CARE USA: donor acquisition chaperoned emails

Exhibited by
Emily Campbell, Donordigital.
Added
June 20, 2012
Medium of Communication
Online
Target Audience
Individuals
Type of Charity
Children, youth and family, public / society benefit
Country of Origin
USA
Date of first appearance
January, 2009

SOFII’s view

CARE USA responded to the violence in Gaza with remarkable humanitarian aid and a strong call to action for new donors. Being ready to appeal for new supporters during emergencies, or at times when your issue is in the public eye can help you to acquire more donors for your cause. This online approach has the benefit of speedy implementation in a crisis and can immediately return hundreds of new donors, as it recently did for CARE. For organisations that have only a small number of supporters, sending 'chaperoned emails' could be a great help to acquire more.

Creator / originator

A combined effort of several staff members at CARE USA and Donordigital.

Summary / objectives

To acquire new online donors at a low cost by sending chaperoned emails through online publishers.

A chaperoned email is an email that a publisher sends to its own online magazine subscribers, on behalf of a nonprofit. The email may ask for a donation, or ask for another action, such as writing a letter to a politician, or completing a survey. The email itself is usually branded with the nonprofit's own email design, including logo and photos. This is often accompanied by an endorsement from the editor of the publication at the top.

Background

When the violence in Gaza erupted in late December 2008, CARE responded within hours, providing critical aid to those in need.

They then sent an email appeal to their current supporter list and decided to try sending chaperoned emails to a list of online subscribers to two well-known US publications, The Nation and Alternet. In the past, CARE had used publishers like these to build their email list through advocacy actions, but not by asking for a donation.

Special characteristics

The chaperoned emails were very similar to those that CARE sends to their own list on a regular basis. The email contained a designed masthead at the top, including the CARE logo and a photo of the Gaza crisis, with a headline over the copy. The message also contained a callout box within the body of the message with the call to donate. All images and graphics were linked to the donation page along with several links throughout the body of the email.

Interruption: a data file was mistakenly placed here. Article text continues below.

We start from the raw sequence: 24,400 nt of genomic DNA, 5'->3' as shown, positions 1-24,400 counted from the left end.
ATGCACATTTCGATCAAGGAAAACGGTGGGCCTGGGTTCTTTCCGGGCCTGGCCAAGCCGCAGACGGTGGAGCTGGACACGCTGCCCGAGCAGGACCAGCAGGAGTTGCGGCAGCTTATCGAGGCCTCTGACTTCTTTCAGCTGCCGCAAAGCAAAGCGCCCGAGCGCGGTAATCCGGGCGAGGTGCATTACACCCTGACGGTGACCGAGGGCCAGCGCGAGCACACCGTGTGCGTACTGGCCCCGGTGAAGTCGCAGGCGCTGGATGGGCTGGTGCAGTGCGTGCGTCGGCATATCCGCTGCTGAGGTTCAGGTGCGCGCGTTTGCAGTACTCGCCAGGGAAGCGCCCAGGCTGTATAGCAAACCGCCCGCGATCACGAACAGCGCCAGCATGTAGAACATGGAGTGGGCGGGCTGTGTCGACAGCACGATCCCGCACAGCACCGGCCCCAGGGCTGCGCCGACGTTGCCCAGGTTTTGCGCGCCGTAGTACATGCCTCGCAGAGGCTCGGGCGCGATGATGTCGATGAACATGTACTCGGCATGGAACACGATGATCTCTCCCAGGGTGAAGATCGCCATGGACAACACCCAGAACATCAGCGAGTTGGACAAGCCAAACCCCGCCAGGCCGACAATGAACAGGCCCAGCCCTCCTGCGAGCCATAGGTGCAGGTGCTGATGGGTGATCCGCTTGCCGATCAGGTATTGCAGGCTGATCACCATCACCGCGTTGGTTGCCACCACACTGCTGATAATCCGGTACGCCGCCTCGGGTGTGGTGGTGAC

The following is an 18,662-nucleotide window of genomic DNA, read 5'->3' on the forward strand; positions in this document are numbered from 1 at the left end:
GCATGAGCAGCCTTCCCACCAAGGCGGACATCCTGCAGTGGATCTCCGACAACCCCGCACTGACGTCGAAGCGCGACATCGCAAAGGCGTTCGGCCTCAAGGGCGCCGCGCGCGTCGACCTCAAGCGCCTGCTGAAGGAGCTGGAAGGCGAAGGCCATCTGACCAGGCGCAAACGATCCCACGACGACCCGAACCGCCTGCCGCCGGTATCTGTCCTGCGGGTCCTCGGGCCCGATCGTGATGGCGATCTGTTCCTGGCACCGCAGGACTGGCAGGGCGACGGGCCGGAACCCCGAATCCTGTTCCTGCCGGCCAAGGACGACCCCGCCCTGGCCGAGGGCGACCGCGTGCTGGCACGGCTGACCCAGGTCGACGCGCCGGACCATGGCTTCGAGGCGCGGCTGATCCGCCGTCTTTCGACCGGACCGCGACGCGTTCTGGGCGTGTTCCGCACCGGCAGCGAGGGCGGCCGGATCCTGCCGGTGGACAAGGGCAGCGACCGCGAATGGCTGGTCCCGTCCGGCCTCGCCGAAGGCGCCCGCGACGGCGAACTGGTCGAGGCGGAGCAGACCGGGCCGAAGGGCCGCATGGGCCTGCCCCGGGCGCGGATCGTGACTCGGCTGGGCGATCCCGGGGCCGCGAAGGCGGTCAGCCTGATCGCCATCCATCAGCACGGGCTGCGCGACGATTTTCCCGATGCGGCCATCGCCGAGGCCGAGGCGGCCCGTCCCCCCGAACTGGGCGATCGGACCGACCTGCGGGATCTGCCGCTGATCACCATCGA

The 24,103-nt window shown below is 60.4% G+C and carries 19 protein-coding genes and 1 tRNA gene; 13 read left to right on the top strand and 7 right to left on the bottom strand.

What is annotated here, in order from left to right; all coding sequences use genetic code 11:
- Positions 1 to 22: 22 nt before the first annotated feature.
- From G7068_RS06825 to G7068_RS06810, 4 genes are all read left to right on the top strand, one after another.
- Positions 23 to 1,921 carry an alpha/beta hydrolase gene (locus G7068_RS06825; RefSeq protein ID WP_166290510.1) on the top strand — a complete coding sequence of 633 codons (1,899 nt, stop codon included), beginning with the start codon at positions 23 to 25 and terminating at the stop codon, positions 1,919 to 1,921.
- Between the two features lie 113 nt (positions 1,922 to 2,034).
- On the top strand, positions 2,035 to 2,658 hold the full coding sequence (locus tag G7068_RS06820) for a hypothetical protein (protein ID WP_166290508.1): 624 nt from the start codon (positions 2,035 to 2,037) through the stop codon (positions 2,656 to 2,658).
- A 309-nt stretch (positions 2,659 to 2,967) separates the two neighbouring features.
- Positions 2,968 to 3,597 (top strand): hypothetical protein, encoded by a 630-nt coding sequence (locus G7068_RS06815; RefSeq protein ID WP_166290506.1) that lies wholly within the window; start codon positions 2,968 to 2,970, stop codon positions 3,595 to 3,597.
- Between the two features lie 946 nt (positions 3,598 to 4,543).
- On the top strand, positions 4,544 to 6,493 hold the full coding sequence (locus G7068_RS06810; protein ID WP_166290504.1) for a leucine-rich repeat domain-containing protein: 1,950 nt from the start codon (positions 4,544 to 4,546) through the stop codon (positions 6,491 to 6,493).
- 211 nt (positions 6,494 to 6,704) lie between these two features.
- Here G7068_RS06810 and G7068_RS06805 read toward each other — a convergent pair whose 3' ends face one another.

Influence / impact

The acquisition campaign was a success and had a positive ROI – netting more than $23 per new donor. The money raised supported CARE's work throughout the world to reduce poverty.

Costs

The cost of the campaign was $14,385, which included all email and donation page copywriting, design and setup, and the sending of the chaperoned emails by the vendors.

Results

Not only did the chaperoned emails raise $23,206 in unrestricted funds for CARE, they also added 376 new donors at an average donation of $62, with a net profit per donor after expenses of $23.

Merits

It's hard to acquire new donors, especially in today's economy. CARE regularly sends chaperoned emails through publications such as The Nation and Alternet in order to acquire new donors from amongst the publishers' email subscribers. However, we felt that by responding to the crisis in Gaza in a timely manner with a direct appeal for donations, we would be able to acquire new donors at a low cost. Our hope was to keep the cost per donor under $30. We not only kept the cost under that amount, but were able to make a net profit on the campaign. Furthermore, as CARE's newest supporters, they have the potential to become long-term supporters, which is something we're always working on.

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Chaperoned emails cost the host publisher nothing and may even enhance their image and reputation with subscribers and advertisers. This strikes us as a great idea that almost any organisation could use and adapt.